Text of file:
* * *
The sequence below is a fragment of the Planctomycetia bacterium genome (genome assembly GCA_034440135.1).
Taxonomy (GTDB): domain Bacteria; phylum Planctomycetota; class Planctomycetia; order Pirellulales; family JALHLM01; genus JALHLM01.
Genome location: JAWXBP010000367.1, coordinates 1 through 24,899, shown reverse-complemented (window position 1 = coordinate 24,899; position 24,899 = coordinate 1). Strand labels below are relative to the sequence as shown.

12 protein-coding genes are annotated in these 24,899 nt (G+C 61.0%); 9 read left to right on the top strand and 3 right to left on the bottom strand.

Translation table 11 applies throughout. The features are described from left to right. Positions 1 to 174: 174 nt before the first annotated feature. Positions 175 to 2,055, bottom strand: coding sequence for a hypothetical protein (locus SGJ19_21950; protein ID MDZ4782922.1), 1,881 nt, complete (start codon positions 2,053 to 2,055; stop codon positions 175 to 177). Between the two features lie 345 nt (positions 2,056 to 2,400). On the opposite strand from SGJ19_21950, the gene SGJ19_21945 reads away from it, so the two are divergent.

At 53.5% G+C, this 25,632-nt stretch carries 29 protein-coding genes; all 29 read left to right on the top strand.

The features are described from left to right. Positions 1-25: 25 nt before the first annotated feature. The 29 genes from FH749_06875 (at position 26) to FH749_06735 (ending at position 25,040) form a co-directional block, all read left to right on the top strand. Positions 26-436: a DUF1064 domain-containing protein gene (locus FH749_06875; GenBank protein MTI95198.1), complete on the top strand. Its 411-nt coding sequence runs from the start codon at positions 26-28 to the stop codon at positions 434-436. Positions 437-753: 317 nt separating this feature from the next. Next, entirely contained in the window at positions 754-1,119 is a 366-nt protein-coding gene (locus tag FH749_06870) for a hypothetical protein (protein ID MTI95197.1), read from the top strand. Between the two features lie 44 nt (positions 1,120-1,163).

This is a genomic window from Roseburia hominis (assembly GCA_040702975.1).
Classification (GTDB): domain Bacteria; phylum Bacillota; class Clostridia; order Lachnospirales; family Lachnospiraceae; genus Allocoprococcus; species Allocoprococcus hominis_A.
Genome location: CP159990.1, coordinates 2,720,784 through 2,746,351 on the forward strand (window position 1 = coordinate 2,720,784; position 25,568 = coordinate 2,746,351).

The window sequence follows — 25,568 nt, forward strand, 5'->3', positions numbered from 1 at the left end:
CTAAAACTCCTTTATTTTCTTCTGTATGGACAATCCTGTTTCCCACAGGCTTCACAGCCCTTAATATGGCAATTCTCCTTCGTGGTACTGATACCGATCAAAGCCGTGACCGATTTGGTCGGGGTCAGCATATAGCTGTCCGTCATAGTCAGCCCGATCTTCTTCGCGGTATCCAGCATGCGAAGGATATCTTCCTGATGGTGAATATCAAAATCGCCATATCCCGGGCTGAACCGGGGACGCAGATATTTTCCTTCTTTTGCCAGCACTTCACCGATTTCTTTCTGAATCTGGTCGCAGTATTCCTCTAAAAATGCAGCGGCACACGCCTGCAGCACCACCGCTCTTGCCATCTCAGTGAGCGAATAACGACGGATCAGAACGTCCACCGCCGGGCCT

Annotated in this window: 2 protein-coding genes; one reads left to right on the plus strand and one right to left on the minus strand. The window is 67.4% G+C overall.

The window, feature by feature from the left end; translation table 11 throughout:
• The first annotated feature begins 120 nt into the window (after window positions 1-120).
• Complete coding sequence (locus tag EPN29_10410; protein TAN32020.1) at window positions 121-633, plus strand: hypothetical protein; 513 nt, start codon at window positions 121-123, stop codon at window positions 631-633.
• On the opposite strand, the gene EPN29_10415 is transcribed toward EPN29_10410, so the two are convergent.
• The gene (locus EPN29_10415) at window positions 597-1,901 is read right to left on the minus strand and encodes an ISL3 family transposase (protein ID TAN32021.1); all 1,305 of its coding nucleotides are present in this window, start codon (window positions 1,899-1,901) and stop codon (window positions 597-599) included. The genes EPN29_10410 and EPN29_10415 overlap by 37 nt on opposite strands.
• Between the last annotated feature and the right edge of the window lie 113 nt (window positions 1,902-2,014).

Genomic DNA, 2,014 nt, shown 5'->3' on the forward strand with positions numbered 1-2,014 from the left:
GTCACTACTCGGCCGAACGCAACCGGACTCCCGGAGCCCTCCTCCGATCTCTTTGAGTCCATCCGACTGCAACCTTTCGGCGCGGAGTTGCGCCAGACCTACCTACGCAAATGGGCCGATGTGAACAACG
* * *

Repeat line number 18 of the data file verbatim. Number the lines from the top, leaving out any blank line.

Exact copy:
• The gene (locus EPN29_10415) at window positions 597-1,901 is read right to left on the minus strand and encodes an ISL3 family transposase (protein ID TAN32021.1); all 1,305 of its coding nucleotides are present in this window, start codon (window positions 1,899-1,901) and stop codon (window positions 597-599) included. The genes EPN29_10410 and EPN29_10415 overlap by 37 nt on opposite strands.